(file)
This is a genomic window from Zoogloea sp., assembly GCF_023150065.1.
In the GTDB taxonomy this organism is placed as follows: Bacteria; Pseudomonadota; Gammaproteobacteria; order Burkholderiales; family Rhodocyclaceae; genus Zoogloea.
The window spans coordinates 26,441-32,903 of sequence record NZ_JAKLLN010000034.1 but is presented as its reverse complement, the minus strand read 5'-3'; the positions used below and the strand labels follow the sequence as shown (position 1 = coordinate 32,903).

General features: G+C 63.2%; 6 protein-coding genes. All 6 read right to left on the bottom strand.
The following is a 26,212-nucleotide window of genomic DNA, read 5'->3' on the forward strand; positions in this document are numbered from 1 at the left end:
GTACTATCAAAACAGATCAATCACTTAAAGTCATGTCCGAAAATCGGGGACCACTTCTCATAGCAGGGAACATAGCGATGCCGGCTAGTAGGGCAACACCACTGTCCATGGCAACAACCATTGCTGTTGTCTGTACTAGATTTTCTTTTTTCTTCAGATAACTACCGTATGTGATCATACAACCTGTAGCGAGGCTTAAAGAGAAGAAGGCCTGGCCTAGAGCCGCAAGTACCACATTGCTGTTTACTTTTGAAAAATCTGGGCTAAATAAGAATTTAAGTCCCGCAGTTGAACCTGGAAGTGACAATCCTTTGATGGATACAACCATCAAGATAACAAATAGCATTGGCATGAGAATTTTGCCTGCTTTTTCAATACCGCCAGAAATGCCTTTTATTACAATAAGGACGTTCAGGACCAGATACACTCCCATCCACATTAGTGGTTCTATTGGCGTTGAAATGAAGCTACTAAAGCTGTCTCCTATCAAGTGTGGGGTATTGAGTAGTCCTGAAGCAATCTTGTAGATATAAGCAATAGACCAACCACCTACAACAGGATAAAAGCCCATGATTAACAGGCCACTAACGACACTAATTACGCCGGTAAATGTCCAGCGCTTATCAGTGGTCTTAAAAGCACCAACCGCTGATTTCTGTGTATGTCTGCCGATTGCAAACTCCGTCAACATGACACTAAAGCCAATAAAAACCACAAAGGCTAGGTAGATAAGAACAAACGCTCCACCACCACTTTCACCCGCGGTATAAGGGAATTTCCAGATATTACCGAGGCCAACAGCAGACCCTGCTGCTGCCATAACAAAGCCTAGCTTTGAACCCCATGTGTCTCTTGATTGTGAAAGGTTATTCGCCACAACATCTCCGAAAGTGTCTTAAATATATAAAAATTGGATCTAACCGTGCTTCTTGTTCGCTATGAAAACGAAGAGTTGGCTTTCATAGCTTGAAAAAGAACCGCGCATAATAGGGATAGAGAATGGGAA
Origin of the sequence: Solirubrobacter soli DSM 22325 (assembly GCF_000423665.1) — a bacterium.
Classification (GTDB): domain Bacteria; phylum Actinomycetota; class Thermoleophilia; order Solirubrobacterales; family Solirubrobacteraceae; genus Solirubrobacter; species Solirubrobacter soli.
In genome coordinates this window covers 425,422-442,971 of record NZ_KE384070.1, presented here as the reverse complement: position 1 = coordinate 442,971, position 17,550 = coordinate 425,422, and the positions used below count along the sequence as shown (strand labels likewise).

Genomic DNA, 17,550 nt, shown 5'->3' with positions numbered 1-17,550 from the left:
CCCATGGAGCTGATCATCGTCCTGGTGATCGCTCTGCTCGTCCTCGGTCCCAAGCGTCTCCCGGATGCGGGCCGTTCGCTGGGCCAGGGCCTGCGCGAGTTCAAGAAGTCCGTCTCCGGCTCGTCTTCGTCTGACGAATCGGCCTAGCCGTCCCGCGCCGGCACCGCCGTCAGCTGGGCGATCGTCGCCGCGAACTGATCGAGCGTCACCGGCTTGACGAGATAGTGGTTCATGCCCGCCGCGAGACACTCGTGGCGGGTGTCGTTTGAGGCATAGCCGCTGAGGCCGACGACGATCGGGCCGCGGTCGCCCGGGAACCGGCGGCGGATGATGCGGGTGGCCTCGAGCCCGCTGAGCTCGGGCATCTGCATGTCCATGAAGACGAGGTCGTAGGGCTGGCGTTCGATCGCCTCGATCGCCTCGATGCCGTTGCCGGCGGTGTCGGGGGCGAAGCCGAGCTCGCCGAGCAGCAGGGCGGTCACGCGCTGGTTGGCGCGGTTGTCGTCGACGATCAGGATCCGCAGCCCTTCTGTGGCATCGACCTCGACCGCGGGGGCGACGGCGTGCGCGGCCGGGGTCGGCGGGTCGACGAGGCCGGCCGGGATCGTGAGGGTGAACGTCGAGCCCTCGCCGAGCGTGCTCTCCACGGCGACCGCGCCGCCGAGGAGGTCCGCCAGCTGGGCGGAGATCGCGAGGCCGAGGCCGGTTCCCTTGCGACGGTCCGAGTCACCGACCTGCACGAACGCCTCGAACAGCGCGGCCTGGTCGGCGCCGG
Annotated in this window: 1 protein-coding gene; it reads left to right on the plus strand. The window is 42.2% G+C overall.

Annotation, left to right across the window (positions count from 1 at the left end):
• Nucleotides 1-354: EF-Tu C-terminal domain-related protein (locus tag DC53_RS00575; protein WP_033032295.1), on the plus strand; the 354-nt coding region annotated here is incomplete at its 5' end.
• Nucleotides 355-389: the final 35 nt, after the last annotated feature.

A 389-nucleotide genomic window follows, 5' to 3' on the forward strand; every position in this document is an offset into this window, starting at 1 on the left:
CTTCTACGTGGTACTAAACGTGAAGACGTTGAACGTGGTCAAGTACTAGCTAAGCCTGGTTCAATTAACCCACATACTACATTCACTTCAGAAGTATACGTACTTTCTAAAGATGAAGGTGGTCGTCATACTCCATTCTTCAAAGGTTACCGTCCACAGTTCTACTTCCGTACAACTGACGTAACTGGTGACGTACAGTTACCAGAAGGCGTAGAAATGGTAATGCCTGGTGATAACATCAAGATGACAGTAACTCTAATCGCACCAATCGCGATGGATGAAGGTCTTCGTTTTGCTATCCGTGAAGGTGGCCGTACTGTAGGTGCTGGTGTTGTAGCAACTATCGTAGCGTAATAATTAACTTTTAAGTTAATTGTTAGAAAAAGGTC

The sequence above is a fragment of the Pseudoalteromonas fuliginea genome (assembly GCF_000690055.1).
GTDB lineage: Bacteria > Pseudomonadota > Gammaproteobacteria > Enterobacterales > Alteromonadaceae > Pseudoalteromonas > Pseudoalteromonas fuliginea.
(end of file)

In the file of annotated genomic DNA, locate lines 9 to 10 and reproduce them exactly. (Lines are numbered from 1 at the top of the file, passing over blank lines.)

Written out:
In genome coordinates this window covers 425,422-442,971 of record NZ_KE384070.1, presented here as the reverse complement: position 1 = coordinate 442,971, position 17,550 = coordinate 425,422, and the positions used below count along the sequence as shown (strand labels likewise).

Genomic DNA, 17,550 nt, shown 5'->3' with positions numbered 1-17,550 from the left: